Recent Posts

Saturday, 4 April 2015

Strong Hearts, Strong Minds

A bishop reminded me that the word "courage" comes from the Latin word for heart "cor". Courage, fortitude, steadfastness are all names for the virtue which men and women receive , along with the Theological Virtues and the other three Cardinal Virtues, at baptism.

See the posts on these virtues.

Today, thinking of the apostles cowering in the room, not knowing what to do, I am reminded that we know what to do in the face of danger.

Why? We have fortitude, or courage. All of these virtues must be used or they will go into dormancy, like unwrapped presents put back into a cupboard.

Courage does not mean one does not experience fear, which is normal, in the face of danger, but this virtue does give one the ability to act uprightly despite the feeling of fear.

One continues standing up for one's faith in the face of danger. Fortitude brings us patience and perseverance, virtues which follow fortitude. The cardinal virtues lead to other virtues, just as the capital sins lead to other sins.

Some people say to me, "Well, I would like to be a martyr, but I do not know how I would react in the face of persecution."

Why not? Why does someone not know? We are in bootcamp daily. We have to stand up for our Faith in the work place, in our families, even in our parishes.

We are given many opportunities to grow in courage, to nurture fortitude.

The Church Militant needs Her confirmed laity to become saints.

We should know ourselves well enough to know how we would react to persecution.

Daily prayer prepares us. Not compromising the Faith cleanses our minds, imaginations, wills and places fear on the back burner. We learn to walk through fear.

Since I have been very young, when I was afraid to do something, I purposefully chose to do it.

Take that first dive off the high board, enter speech contests, work in the worst of ghetto neighborhoods, get on a plane by myself, move to another continent, face those who are immoral and heretical in Catholic schools, colleges, universities, in the Church, homeschool in the face of derision, and so on...I chose to go against fear.

I was not a foolhardy, choleric child, adolescent, or adult, but reflective. Fortitude is not connected to temperaments, but is a gift from God. We all have this from baptism and strengthened in confirmation.

Practice makes perfect, literally.

Sometimes people who have been away from the Faith for years fear going back to Confession. They actually have the virtue hiding under all that sin, like a jewel under a pile of dead leaves, only needing a choice of the will to activate the virtue, which would come "fully alive" when one is free of mortal sin. God gives us the grace to re-vert. He moves reason with grace and we choose.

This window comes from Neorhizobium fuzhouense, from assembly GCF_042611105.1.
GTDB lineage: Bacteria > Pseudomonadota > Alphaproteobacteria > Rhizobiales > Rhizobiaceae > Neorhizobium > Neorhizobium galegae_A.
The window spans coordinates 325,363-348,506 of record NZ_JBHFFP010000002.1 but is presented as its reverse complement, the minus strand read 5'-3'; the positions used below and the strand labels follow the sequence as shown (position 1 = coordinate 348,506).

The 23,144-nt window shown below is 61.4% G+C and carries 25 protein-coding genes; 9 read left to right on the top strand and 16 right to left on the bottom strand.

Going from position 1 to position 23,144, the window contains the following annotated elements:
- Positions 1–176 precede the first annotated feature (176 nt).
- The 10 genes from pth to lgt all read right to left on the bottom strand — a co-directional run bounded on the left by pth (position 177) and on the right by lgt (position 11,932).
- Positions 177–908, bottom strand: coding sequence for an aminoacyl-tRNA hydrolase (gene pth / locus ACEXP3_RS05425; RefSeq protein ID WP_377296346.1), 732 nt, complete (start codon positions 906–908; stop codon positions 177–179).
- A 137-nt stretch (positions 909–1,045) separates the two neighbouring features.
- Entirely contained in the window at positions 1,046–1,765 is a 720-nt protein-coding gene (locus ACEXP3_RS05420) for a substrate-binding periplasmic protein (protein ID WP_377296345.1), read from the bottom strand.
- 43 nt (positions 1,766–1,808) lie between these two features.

Choices are so much harder to make when one is in mortal sin, as reason falls into darkness. All the virtues inform reason. We need that special grace of conversion from God.

All the virtues lead us back to God and can become habits, and if we turn against the movement of the virtues, either through fear, which means that one is choosing cowardice, a sin, or because of spiritual sloth, we fall into greater sins.

Here is Aquinas on the virtue of fortitude:

Two things must be considered in the operation of fortitude. One is in regard to its choice: and thus fortitude is not about sudden occurrences: because the brave man chooses to think beforehand of the dangers that may arise, in order to be able to withstand them, or to bear them more easily: since according to Gregory (Hom. xxv in Evang.), "the blow that is foreseen strikes with less force, and we are able more easily to bear earthly wrongs, if we are forearmed with the shield of foreknowledge." The other thing to be considered in the operation of fortitude regards the display of the virtuous habit: and in this way fortitude is chiefly about sudden occurrences, because according to the Philosopher (Ethic. iii, 8) the habit of fortitude is displayed chiefly in sudden dangers: since a habit works by way of nature. Wherefore if a person without forethought does that which pertains to virtue, when necessity urges on account of some sudden danger, this is a very strong proof that habitual fortitude is firmly seated in his mind.

And, here is the answer to those who do not know how they will react to persecution; if not habit, then reflection.

Yet is it possible for a person even without the habit of fortitude, to prepare his mind against danger by long forethought: in the same way as a brave man prepares himself when necessary. (Aquinas)

Sometimes people, even children, lie out of fear.

Lying must be seen as the unwillingness to suffer. Fortitude helps us to suffer.

Choose suffering, choose life, be of strong hearts, and strong minds.

Tomorrow, on the glorious feast of Easter, I shall review the other three cardinal virtues.